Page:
jetty over the indian ocean

First it was one way, then it was the other, but now – the Maldives will officially open to foreign visitors July 15th, 2020 and there isn’t nearly as much red tape involved as one might have suspected just a few weeks ago.

From plans which would’ve made the tourist driven nation one of the most restrictive on earth, the Maldives adapted and changed to policies which are just the news many seeking a socially distanced getaway on a private island atoll where hoping for. Before you go, you just need to pick a hotel…

jetty over the indian ocean

Maldives New Tourism Rules

As part of the first phase of reopening to tourism on July 15th, the Maldives naturally has a few rules. Mainly, you can’t island hop. You must pick a hotel and stick with it, and you’ll need a confirmed booking before you’ll ever be allowed into the country. Fortunately, the Maldives dropped plans for a 14 day stay requirement, so short stays are just fine and no quarantines will be mandated.

The key distinction is whether you’ll be staying in a private island resort, or whether you hope to visit an inhabited island where locals live, like Male. Hotels on “inhabited” islands will open for travel two weeks later, on August 1st rather than July 15th, when all uninhabited island hotels will open.

Who can visit the Maldives from July 15th? Pretty much anyone who can get there, and free visas on arrival will be issued. There are no notable country exceptions as of the time of writing, which means it’s even potentially possible for Americans right now, and certainly a go for visitors from Europe, Asia, Middle East, Pacific and beyond.

Key travel information for visitors to the Maldives#VisitMaldives #SunnySideofLife

Any Covid-19 Testing Requirements To Enter The Maldives?

Covid-19 testing? Nope, you won’t be required to submit a covid-19 test in advance of travel to the Maldives, and travelers not displaying any symptoms won’t be asked to submit to any testing on arrival, though the Maldivian Government leaves the door open for the potential of random testing. Any random testing is at no cost.

A health declaration is presently all the country is asking for. You can read the full entry info here.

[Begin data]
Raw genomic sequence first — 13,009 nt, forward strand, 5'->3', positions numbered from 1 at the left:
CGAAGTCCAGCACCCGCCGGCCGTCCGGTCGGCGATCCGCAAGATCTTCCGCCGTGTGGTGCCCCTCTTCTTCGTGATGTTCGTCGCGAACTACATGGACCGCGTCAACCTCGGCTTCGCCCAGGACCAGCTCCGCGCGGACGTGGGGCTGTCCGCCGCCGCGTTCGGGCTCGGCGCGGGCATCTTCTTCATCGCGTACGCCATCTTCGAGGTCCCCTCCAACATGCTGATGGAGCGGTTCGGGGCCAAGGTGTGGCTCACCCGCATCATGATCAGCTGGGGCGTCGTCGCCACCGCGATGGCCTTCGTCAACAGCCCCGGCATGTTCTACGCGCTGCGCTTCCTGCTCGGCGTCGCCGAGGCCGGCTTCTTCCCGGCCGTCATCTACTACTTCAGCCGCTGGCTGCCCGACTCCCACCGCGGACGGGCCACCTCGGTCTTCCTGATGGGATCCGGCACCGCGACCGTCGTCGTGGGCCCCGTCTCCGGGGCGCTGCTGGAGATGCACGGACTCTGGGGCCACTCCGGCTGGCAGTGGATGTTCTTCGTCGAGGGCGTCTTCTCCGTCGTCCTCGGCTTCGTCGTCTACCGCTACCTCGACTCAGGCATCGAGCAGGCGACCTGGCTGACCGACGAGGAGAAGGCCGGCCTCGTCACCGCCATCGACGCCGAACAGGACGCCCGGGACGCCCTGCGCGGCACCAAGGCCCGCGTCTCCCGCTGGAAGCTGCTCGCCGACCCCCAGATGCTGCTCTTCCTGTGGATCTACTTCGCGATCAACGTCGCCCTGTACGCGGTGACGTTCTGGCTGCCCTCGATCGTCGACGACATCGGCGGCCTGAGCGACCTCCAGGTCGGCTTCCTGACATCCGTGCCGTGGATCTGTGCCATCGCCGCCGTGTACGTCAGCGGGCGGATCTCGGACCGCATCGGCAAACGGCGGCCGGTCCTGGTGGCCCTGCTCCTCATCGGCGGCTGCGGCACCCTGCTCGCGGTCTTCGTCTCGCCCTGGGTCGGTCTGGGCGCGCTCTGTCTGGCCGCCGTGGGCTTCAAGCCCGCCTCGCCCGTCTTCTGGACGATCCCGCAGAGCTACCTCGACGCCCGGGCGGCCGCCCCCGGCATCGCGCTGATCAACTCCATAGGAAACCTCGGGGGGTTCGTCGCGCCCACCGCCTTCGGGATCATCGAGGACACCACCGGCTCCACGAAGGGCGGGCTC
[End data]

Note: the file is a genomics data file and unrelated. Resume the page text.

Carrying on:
Here’s the interesting part though: those that “display covid-19 symptoms” will be made to take a PCR test at their own expense, and that exact expense has not yet been specified. Judging by other countries, one could expect a $100 fee, but the vague applicability of showing “symptoms”could be rife for abuse.

If someone, as many do, find themselves sweating while waiting to get off the plane, is that going to trigger a test? The good news though – testing will be available to departing travelers. The testing, administered at a cost to travelers will allow those returning, or carrying onto countries which do require advanced testing prior to boarding a flight the opportunity to produce a recent covid-19 result certificate.

One Extreme To The Other

When circa 90% of all government revenue is derived from tourism and a vast percentage of national GDP, an equilibrium must be reached to ensure local safety, but also not create so many hurdles that visitors never return. It appears the Maldives has gone from one extreme, with previous iterations including multiple tests and 14 night minimum stays, to the other.

The Maldives without question is one of the best destinations for outdoor and socially distanced activities, with most resorts operating on a suite or villa only basis and most activities taken outside or under the sea, including meals. It may be risky, but it may pay off…

Gilbert Ott

Gilbert Ott is an ever curious traveler and one of the world's leading travel experts. His adventures take him all over the globe, often spanning over 200,000 miles a year and his travel exploits are regularly...

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  1. @ Gilbert — Yikes this seems like a bad idea — no hospitals on tourist islands, yet everyone required to fly on prop planes with no HEPA filtration in very tight quarters with other non-tested foreigners to reach said remote islands. What could possibly go wrong?

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